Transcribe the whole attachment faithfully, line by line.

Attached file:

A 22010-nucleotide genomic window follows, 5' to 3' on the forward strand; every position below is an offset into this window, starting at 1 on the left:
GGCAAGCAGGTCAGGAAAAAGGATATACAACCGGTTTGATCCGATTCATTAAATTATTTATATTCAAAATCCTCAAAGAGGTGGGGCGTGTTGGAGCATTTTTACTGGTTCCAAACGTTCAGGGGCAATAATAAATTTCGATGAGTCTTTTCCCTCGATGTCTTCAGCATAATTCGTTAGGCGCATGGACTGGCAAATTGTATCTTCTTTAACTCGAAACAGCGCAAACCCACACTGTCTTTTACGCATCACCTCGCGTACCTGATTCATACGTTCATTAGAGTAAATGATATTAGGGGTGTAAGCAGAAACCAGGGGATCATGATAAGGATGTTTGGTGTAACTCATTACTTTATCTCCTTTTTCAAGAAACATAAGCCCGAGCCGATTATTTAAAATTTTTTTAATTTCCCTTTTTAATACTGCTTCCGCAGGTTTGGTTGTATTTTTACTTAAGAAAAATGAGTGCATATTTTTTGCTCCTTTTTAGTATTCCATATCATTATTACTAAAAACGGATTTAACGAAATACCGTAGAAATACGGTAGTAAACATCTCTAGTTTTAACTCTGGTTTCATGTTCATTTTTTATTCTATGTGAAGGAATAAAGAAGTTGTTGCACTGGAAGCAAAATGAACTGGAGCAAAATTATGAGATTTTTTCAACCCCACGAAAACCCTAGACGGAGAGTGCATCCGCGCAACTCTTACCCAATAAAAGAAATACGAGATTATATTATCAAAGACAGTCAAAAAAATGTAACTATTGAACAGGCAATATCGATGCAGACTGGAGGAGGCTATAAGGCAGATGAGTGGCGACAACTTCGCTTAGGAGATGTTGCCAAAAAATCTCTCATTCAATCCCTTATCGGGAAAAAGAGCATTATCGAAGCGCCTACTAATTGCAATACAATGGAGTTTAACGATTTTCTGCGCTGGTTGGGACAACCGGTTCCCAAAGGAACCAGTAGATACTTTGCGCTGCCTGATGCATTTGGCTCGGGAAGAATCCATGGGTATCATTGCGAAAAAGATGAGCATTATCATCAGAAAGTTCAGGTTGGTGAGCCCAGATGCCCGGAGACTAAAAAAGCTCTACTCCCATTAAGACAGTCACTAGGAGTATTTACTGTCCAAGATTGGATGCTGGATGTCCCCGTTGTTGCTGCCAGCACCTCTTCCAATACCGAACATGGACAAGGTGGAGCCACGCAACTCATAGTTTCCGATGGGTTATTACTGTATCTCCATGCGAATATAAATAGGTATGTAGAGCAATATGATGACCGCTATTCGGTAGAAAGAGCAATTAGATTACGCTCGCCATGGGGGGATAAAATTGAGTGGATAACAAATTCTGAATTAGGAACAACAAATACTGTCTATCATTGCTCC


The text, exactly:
A 22010-nucleotide genomic window follows, 5' to 3' on the forward strand; every position below is an offset into this window, starting at 1 on the left:
GGCAAGCAGGTCAGGAAAAAGGATATACAACCGGTTTGATCCGATTCATTAAATTATTTATATTCAAAATCCTCAAAGAGGTGGGGCGTGTTGGAGCATTTTTACTGGTTCCAAACGTTCAGGGGCAATAATAAATTTCGATGAGTCTTTTCCCTCGATGTCTTCAGCATAATTCGTTAGGCGCATGGACTGGCAAATTGTATCTTCTTTAACTCGAAACAGCGCAAACCCACACTGTCTTTTACGCATCACCTCGCGTACCTGATTCATACGTTCATTAGAGTAAATGATATTAGGGGTGTAAGCAGAAACCAGGGGATCATGATAAGGATGTTTGGTGTAACTCATTACTTTATCTCCTTTTTCAAGAAACATAAGCCCGAGCCGATTATTTAAAATTTTTTTAATTTCCCTTTTTAATACTGCTTCCGCAGGTTTGGTTGTATTTTTACTTAAGAAAAATGAGTGCATATTTTTTGCTCCTTTTTAGTATTCCATATCATTATTACTAAAAACGGATTTAACGAAATACCGTAGAAATACGGTAGTAAACATCTCTAGTTTTAACTCTGGTTTCATGTTCATTTTTTATTCTATGTGAAGGAATAAAGAAGTTGTTGCACTGGAAGCAAAATGAACTGGAGCAAAATTATGAGATTTTTTCAACCCCACGAAAACCCTAGACGGAGAGTGCATCCGCGCAACTCTTACCCAATAAAAGAAATACGAGATTATATTATCAAAGACAGTCAAAAAAATGTAACTATTGAACAGGCAATATCGATGCAGACTGGAGGAGGCTATAAGGCAGATGAGTGGCGACAACTTCGCTTAGGAGATGTTGCCAAAAAATCTCTCATTCAATCCCTTATCGGGAAAAAGAGCATTATCGAAGCGCCTACTAATTGCAATACAATGGAGTTTAACGATTTTCTGCGCTGGTTGGGACAACCGGTTCCCAAAGGAACCAGTAGATACTTTGCGCTGCCTGATGCATTTGGCTCGGGAAGAATCCATGGGTATCATTGCGAAAAAGATGAGCATTATCATCAGAAAGTTCAGGTTGGTGAGCCCAGATGCCCGGAGACTAAAAAAGCTCTACTCCCATTAAGACAGTCACTAGGAGTATTTACTGTCCAAGATTGGATGCTGGATGTCCCCGTTGTTGCTGCCAGCACCTCTTCCAATACCGAACATGGACAAGGTGGAGCCACGCAACTCATAGTTTCCGATGGGTTATTACTGTATCTCCATGCGAATATAAATAGGTATGTAGAGCAATATGATGACCGCTATTCGGTAGAAAGAGCAATTAGATTACGCTCGCCATGGGGGGATAAAATTGAGTGGATAACAAATTCTGAATTAGGAACAACAAATACTGTCTATCATTGCTCC